Stroke 2003 Jan;34(1):47-52
Systemic release of endotoxins induced by gentle mastication: association with periodontitis severity.
BACKGROUND: Periodontitis has recently been identified as a potential risk factor for systemic pathologies such as cardiovascular disease, the hypothesis being that periodontal pockets could release pro-inflammatory bacterial components, for instance endotoxins, into the bloodstream. It is known that the oral cavity can be a source of circulating bacteria, but this has never been shown for bacterial endotoxins, and no evidence exists so far that the risk of systemic injury is related to the severity of periodontitis. The aim of the present study was to test the influence of gentle mastication on the occurrence of endotoxemia in patients with or without periodontal disease. METHODS: A total of 67 subjects were periodontally examined and grouped according to their periodontal status. This classification was based on an original index of severity of periodontal disease (periodontal index for risk of infectiousness, PIRI) aimed at reflecting the individual risk of systemic injury from the periodontal niches. Thus, the patients were classified into three risk groups: low, PIRI = 0; n = 25; moderate, 1 < or = PIRI < or = 5, n = 27; and high 6 < or = PIRI < or = 10, n = 15. Blood samples were collected before and 5 to 10 minutes after a standardized session of gentle mastication for detection of circulating endotoxins. Blood samples were tested with a chromogenic limulus amoebocyte lysate assay. RESULTS: Overall, blood levels of endotoxin after mastication were found to be significantly higher than before mastication (0.89 +/- 3.3 pg/ml versus 3.0 +/- 5.8 pg/ml; P= 0.0002). Likewise, the incidence of positive endotoxemia rose from 6% before mastication to 24% after mastication (P = 0.001). When accounting for the PIRI index, endotoxin levels and positive endotoxemia proved to be significantly higher in patients with severe periodontal disease than in the subjects with low or moderate periodontitis. CONCLUSIONS: Gentle mastication is able to induce the release of bacterial endotoxins from oral origin into the bloodstream, especially when patients have severe periodontal disease. This finding suggests that a diseased periodontium can be a major and underestimated source of chronic, or even permanent, release of bacterial pro-inflammatory components into the bloodstream.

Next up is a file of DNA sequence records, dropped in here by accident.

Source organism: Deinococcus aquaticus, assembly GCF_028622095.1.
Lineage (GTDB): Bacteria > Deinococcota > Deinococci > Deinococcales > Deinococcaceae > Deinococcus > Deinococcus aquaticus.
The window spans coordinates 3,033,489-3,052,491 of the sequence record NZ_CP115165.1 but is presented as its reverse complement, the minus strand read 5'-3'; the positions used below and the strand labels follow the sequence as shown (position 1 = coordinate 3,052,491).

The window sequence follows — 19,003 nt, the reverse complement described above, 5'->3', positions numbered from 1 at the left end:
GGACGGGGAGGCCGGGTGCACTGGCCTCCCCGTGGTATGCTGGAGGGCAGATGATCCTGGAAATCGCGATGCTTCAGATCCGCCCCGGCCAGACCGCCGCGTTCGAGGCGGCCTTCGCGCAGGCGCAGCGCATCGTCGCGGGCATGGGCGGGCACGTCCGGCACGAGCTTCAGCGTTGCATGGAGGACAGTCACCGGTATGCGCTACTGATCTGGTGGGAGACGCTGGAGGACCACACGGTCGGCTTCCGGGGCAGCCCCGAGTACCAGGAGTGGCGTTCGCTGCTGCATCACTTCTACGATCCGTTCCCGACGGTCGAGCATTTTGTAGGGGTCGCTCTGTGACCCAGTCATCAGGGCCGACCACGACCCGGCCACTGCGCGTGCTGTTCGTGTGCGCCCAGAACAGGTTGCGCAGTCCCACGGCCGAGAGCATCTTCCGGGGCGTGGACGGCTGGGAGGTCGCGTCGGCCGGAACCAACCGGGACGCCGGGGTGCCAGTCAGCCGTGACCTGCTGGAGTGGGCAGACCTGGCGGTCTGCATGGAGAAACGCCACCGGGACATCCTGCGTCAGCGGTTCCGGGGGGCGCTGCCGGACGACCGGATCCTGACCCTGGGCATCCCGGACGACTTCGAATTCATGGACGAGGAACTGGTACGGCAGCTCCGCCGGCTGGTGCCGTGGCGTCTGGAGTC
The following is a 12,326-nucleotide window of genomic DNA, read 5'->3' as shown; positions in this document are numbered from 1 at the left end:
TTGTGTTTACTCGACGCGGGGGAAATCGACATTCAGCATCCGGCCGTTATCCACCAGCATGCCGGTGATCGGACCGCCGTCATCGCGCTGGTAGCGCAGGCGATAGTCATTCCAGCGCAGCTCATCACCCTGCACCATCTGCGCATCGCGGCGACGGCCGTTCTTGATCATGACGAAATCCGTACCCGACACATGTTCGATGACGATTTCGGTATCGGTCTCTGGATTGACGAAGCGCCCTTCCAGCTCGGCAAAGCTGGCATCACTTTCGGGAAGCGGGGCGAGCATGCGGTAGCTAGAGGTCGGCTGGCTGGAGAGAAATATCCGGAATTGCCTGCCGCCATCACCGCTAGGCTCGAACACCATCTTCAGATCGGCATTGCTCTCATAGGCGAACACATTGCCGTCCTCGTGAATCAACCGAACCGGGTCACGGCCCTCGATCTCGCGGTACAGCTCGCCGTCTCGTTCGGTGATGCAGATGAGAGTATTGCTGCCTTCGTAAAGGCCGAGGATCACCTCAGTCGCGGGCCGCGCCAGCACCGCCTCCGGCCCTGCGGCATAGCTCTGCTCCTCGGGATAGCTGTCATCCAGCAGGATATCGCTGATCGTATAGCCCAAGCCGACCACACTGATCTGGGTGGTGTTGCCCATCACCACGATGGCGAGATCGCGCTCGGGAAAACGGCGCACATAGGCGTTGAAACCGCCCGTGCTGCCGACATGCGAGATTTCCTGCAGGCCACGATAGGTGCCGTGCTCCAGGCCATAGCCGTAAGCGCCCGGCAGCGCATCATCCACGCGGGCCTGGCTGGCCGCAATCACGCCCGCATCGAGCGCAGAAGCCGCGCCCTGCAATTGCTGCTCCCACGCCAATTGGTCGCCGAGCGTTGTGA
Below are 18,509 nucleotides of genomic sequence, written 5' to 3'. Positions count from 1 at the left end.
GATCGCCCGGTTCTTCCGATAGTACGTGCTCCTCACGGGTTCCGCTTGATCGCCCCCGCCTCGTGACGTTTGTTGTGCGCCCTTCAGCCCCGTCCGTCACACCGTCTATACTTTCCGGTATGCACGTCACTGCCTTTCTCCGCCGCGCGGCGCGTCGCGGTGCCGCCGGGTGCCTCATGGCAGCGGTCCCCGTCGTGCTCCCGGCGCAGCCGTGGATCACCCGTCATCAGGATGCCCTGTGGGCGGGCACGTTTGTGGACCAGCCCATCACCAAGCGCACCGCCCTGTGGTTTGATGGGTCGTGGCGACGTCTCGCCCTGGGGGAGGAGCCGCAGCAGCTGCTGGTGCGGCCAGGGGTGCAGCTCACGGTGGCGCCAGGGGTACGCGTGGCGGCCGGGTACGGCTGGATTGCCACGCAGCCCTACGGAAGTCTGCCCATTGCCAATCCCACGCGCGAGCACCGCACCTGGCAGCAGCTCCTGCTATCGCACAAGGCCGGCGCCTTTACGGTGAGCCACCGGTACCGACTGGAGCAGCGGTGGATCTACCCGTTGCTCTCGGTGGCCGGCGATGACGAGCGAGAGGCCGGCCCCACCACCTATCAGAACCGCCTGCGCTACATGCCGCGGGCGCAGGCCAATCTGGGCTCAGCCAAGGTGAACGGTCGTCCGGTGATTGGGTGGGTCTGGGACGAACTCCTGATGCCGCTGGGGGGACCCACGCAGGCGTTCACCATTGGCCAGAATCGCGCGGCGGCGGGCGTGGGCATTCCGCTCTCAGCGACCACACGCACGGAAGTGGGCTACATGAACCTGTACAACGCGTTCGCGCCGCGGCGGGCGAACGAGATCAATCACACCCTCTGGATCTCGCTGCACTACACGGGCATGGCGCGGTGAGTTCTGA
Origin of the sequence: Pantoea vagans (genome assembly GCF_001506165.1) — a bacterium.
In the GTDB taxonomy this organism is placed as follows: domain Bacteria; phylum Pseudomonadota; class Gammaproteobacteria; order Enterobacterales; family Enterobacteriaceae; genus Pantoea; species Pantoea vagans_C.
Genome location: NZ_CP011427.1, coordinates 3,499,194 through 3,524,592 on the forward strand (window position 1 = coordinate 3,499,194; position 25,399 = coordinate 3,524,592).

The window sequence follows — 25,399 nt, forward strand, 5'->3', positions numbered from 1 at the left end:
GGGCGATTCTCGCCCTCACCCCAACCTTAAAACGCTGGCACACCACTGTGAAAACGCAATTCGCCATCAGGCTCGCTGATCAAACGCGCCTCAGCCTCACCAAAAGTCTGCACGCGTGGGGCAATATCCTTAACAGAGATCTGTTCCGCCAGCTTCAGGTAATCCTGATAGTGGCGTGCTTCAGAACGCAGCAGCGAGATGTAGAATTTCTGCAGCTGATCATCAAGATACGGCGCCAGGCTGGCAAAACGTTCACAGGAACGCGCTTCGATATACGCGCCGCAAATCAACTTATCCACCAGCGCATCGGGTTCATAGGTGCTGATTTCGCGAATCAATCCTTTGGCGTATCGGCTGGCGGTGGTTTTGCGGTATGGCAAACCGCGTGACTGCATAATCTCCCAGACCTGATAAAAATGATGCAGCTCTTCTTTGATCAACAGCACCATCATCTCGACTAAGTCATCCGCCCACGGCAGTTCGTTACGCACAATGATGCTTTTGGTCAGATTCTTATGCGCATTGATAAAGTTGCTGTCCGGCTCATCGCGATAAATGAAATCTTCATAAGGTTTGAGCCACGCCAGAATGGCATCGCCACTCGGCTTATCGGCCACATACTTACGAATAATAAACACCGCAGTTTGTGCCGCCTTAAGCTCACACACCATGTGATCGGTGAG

J Periodontol 2002 Jan;73(1):73-8
Effect of long-term exposure to fluoride in drinking water on risks of bone fractures.
Findings on the risk of bone fractures associated with long-term fluoride exposure from drinking water have been contradictory. The purpose of this study was to determine the prevalence of bone fracture, including hip fracture, in six Chinese populations with water fluoride concentrations ranging from 0.25 to 7.97 parts per million (ppm). A total of 8,266 male and female subjects > or =50 years of age were enrolled. Parameters evaluated included fluoride exposure, prevalence of bone fractures, demographics, medical history, physical activity, cigarette smoking and alcohol consumption. The results confirmed that drinking water was the only major source of fluoride exposure in the study populations. A U-shaped pattern was detected for the relationship between the prevalence of bone fracture and water fluoride level. The prevalence of overall bone fracture was lowest in the population of 1.00-1.06 ppm fluoride in drinking water, which was significantly lower (p < 0.05) than that of the groups exposed to water fluoride levels > or =4.32 and < or =0.34 ppm. The prevalence of hip fractures was highest in the group with the highest water fluoride (4.32-7.97 ppm). The value is significantly higher than the population with 1.00-1.06 ppm water fluoride, which had the lowest prevalence rate. It is concluded that long-term fluoride exposure from drinking water containing > or =4.32 ppm increases the risk of overall fractures as well as hip fractures. Water fluoride levels at 1.00-1.06 ppm decrease the risk of overall fractures relative to negligible fluoride in water; however, there does not appear to be similar protective benefits for the risk of hip fractures.
J Bone Miner Res 2001 May;16(5):932-9